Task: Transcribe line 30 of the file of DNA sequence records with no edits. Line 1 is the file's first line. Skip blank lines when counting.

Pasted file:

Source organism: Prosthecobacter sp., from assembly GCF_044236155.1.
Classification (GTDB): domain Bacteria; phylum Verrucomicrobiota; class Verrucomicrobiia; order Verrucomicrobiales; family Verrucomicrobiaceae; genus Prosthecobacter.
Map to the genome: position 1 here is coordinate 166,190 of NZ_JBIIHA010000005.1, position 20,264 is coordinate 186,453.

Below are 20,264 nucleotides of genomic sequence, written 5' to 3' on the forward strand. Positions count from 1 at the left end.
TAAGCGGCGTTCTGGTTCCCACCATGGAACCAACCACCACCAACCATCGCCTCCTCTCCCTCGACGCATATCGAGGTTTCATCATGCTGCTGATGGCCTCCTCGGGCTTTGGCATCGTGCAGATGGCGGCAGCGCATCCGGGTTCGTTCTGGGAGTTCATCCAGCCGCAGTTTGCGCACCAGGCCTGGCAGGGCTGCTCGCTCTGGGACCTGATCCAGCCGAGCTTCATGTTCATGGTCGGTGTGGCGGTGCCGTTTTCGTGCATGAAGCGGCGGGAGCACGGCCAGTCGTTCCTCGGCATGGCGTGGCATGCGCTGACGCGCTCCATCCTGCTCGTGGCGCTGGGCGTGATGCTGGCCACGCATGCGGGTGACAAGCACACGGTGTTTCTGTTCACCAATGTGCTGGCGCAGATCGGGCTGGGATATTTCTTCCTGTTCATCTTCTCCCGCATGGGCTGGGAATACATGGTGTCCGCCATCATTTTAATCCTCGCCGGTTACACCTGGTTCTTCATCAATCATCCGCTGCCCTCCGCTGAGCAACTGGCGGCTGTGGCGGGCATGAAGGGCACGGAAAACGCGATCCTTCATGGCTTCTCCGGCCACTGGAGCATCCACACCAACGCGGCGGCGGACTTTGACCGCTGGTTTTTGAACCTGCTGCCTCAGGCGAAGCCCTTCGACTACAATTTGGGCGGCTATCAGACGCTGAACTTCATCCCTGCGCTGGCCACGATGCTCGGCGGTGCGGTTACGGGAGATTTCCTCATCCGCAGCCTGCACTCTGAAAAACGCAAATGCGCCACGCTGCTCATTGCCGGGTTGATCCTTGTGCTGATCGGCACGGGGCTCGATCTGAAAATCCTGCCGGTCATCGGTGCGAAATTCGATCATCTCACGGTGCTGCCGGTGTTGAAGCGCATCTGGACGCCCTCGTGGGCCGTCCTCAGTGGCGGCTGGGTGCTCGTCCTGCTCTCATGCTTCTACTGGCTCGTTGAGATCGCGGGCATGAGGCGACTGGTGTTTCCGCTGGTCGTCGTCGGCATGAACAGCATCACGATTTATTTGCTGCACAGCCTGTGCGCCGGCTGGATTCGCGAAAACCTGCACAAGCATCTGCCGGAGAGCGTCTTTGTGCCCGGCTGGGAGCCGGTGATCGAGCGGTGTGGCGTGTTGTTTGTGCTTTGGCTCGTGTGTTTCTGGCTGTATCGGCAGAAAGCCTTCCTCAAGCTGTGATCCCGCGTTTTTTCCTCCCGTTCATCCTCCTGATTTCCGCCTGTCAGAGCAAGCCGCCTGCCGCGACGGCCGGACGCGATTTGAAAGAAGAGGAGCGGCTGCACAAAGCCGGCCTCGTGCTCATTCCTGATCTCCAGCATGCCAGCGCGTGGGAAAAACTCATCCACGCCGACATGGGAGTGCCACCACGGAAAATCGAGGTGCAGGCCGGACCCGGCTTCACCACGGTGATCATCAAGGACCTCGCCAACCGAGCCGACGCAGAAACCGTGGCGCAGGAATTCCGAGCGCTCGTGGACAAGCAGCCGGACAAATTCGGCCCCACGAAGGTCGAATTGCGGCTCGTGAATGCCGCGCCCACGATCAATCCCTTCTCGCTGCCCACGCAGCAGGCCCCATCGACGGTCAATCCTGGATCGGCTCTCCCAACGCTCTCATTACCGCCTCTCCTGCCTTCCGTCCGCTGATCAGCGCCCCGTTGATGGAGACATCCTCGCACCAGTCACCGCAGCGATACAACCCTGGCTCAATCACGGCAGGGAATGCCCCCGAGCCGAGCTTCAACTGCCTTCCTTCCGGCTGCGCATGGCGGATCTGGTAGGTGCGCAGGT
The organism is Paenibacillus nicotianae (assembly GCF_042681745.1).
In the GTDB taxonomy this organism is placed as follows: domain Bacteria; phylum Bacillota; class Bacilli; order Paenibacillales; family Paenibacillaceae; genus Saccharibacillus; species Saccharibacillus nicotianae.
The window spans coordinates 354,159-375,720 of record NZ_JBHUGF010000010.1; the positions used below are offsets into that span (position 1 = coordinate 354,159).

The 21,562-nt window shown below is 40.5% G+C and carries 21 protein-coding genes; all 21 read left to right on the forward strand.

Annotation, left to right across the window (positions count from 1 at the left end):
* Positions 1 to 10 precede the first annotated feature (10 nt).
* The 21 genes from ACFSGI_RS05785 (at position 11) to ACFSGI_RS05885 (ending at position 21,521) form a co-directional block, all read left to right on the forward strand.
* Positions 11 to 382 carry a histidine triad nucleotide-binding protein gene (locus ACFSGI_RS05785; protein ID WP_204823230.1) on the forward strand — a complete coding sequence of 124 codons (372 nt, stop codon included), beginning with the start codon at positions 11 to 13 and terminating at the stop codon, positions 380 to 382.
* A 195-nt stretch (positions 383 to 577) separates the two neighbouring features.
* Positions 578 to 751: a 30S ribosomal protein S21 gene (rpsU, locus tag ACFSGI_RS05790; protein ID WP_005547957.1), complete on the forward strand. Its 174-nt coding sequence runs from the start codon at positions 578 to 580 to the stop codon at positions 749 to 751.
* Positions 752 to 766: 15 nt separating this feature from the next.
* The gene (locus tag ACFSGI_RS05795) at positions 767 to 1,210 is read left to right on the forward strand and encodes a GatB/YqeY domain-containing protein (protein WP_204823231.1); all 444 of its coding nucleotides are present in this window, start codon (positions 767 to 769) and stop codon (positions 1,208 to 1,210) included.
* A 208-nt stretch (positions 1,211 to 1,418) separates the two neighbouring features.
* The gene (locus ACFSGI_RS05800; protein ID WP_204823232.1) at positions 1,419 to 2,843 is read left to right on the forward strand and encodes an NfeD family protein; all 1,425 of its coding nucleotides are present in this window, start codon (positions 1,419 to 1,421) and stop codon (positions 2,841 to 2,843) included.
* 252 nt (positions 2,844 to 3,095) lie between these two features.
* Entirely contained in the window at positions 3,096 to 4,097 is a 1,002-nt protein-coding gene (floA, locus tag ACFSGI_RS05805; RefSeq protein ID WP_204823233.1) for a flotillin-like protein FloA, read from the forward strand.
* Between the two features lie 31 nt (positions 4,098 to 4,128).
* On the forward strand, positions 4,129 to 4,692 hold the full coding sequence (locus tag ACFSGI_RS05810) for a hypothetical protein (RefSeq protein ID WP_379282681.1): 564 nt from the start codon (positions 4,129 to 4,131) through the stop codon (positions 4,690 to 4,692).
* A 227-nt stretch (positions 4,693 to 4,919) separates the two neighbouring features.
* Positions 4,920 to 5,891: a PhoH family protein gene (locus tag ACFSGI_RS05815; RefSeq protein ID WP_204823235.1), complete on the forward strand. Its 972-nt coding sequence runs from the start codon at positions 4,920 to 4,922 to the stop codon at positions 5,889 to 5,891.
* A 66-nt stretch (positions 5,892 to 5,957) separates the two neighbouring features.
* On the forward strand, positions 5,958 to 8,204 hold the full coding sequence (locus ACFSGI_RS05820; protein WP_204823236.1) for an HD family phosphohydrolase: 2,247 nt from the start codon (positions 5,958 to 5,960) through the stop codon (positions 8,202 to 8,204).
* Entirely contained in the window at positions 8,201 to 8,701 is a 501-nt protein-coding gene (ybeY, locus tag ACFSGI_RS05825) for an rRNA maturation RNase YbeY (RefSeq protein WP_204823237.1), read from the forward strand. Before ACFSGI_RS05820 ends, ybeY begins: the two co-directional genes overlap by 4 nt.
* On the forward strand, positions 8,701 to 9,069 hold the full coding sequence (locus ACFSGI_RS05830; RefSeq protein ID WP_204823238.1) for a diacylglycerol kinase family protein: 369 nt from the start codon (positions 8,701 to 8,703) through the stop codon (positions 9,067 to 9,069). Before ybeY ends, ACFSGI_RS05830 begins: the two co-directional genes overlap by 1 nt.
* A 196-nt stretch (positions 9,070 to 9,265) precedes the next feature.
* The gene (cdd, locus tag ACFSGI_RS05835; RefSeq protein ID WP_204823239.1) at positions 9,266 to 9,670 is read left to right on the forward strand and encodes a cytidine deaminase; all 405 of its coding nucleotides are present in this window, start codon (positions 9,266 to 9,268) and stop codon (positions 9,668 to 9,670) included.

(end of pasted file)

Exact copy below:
* A 196-nt stretch (positions 9,070 to 9,265) precedes the next feature.